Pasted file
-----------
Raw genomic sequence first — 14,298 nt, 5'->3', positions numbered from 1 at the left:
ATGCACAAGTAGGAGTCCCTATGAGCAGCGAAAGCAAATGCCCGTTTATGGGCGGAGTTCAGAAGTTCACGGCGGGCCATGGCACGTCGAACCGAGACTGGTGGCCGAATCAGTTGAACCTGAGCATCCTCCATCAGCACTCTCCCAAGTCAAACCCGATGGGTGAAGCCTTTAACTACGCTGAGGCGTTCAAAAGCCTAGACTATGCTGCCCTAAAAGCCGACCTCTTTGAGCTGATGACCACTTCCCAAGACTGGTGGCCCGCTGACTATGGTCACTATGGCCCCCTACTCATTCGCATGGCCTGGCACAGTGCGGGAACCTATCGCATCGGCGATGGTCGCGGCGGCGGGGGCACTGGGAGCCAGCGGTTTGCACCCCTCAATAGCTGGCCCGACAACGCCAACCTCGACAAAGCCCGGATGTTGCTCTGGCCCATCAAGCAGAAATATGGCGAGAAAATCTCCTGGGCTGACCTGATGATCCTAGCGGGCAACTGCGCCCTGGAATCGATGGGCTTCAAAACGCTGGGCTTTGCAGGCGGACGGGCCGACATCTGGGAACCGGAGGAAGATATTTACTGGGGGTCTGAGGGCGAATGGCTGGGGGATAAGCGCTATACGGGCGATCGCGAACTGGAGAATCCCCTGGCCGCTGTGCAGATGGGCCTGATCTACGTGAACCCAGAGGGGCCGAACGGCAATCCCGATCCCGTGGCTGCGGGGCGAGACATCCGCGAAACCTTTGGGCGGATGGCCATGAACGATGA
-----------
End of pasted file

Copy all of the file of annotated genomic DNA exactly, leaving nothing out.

Raw genomic sequence first — 14,298 nt, 5'->3', positions numbered from 1 at the left:
ATGCACAAGTAGGAGTCCCTATGAGCAGCGAAAGCAAATGCCCGTTTATGGGCGGAGTTCAGAAGTTCACGGCGGGCCATGGCACGTCGAACCGAGACTGGTGGCCGAATCAGTTGAACCTGAGCATCCTCCATCAGCACTCTCCCAAGTCAAACCCGATGGGTGAAGCCTTTAACTACGCTGAGGCGTTCAAAAGCCTAGACTATGCTGCCCTAAAAGCCGACCTCTTTGAGCTGATGACCACTTCCCAAGACTGGTGGCCCGCTGACTATGGTCACTATGGCCCCCTACTCATTCGCATGGCCTGGCACAGTGCGGGAACCTATCGCATCGGCGATGGTCGCGGCGGCGGGGGCACTGGGAGCCAGCGGTTTGCACCCCTCAATAGCTGGCCCGACAACGCCAACCTCGACAAAGCCCGGATGTTGCTCTGGCCCATCAAGCAGAAATATGGCGAGAAAATCTCCTGGGCTGACCTGATGATCCTAGCGGGCAACTGCGCCCTGGAATCGATGGGCTTCAAAACGCTGGGCTTTGCAGGCGGACGGGCCGACATCTGGGAACCGGAGGAAGATATTTACTGGGGGTCTGAGGGCGAATGGCTGGGGGATAAGCGCTATACGGGCGATCGCGAACTGGAGAATCCCCTGGCCGCTGTGCAGATGGGCCTGATCTACGTGAACCCAGAGGGGCCGAACGGCAATCCCGATCCCGTGGCTGCGGGGCGAGACATCCGCGAAACCTTTGGGCGGATGGCCATGAACGATGA